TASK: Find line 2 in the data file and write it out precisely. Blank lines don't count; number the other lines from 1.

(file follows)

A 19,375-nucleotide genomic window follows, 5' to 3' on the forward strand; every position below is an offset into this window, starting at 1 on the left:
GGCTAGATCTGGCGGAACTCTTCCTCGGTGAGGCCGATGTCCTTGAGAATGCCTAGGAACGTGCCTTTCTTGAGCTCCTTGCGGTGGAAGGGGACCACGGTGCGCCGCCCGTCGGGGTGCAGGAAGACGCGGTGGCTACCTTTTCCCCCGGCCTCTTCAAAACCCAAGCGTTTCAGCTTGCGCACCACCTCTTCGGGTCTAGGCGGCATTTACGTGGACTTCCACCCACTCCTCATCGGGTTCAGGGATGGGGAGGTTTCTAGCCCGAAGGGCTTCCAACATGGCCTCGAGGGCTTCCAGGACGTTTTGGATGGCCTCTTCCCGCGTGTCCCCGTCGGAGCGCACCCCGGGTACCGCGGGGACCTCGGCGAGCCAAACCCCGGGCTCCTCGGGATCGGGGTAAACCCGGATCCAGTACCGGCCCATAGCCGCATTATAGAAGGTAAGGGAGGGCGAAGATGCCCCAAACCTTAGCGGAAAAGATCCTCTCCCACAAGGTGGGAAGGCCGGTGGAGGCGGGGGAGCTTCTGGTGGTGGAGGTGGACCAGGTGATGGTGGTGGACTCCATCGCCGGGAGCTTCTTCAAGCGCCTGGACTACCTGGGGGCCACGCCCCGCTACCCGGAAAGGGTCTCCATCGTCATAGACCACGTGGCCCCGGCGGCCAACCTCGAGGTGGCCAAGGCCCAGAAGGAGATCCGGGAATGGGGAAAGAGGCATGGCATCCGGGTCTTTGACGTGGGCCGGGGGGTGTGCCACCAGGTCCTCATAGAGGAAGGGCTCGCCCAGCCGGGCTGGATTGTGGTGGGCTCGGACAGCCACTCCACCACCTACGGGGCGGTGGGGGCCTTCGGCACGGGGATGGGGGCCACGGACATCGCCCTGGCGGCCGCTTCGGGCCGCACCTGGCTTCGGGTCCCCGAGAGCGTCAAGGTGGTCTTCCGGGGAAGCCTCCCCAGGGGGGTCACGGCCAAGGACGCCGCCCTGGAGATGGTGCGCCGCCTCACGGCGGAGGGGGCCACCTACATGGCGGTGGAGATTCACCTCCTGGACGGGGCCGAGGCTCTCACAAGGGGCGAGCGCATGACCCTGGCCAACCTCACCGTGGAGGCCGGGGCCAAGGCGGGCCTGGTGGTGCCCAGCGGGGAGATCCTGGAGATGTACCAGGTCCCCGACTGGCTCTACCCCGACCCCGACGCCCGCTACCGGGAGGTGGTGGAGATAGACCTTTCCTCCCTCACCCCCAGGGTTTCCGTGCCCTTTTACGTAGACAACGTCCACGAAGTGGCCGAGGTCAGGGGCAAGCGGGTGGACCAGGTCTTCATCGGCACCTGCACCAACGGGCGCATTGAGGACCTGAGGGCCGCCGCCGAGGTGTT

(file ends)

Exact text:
GGCTAGATCTGGCGGAACTCTTCCTCGGTGAGGCCGATGTCCTTGAGAATGCCTAGGAACGTGCCTTTCTTGAGCTCCTTGCGGTGGAAGGGGACCACGGTGCGCCGCCCGTCGGGGTGCAGGAAGACGCGGTGGCTACCTTTTCCCCCGGCCTCTTCAAAACCCAAGCGTTTCAGCTTGCGCACCACCTCTTCGGGTCTAGGCGGCATTTACGTGGACTTCCACCCACTCCTCATCGGGTTCAGGGATGGGGAGGTTTCTAGCCCGAAGGGCTTCCAACATGGCCTCGAGGGCTTCCAGGACGTTTTGGATGGCCTCTTCCCGCGTGTCCCCGTCGGAGCGCACCCCGGGTACCGCGGGGACCTCGGCGAGCCAAACCCCGGGCTCCTCGGGATCGGGGTAAACCCGGATCCAGTACCGGCCCATAGCCGCATTATAGAAGGTAAGGGAGGGCGAAGATGCCCCAAACCTTAGCGGAAAAGATCCTCTCCCACAAGGTGGGAAGGCCGGTGGAGGCGGGGGAGCTTCTGGTGGTGGAGGTGGACCAGGTGATGGTGGTGGACTCCATCGCCGGGAGCTTCTTCAAGCGCCTGGACTACCTGGGGGCCACGCCCCGCTACCCGGAAAGGGTCTCCATCGTCATAGACCACGTGGCCCCGGCGGCCAACCTCGAGGTGGCCAAGGCCCAGAAGGAGATCCGGGAATGGGGAAAGAGGCATGGCATCCGGGTCTTTGACGTGGGCCGGGGGGTGTGCCACCAGGTCCTCATAGAGGAAGGGCTCGCCCAGCCGGGCTGGATTGTGGTGGGCTCGGACAGCCACTCCACCACCTACGGGGCGGTGGGGGCCTTCGGCACGGGGATGGGGGCCACGGACATCGCCCTGGCGGCCGCTTCGGGCCGCACCTGGCTTCGGGTCCCCGAGAGCGTCAAGGTGGTCTTCCGGGGAAGCCTCCCCAGGGGGGTCACGGCCAAGGACGCCGCCCTGGAGATGGTGCGCCGCCTCACGGCGGAGGGGGCCACCTACATGGCGGTGGAGATTCACCTCCTGGACGGGGCCGAGGCTCTCACAAGGGGCGAGCGCATGACCCTGGCCAACCTCACCGTGGAGGCCGGGGCCAAGGCGGGCCTGGTGGTGCCCAGCGGGGAGATCCTGGAGATGTACCAGGTCCCCGACTGGCTCTACCCCGACCCCGACGCCCGCTACCGGGAGGTGGTGGAGATAGACCTTTCCTCCCTCACCCCCAGGGTTTCCGTGCCCTTTTACGTAGACAACGTCCACGAAGTGGCCGAGGTCAGGGGCAAGCGGGTGGACCAGGTCTTCATCGGCACCTGCACCAACGGGCGCATTGAGGACCTGAGGGCCGCCGCCGAGGTGTT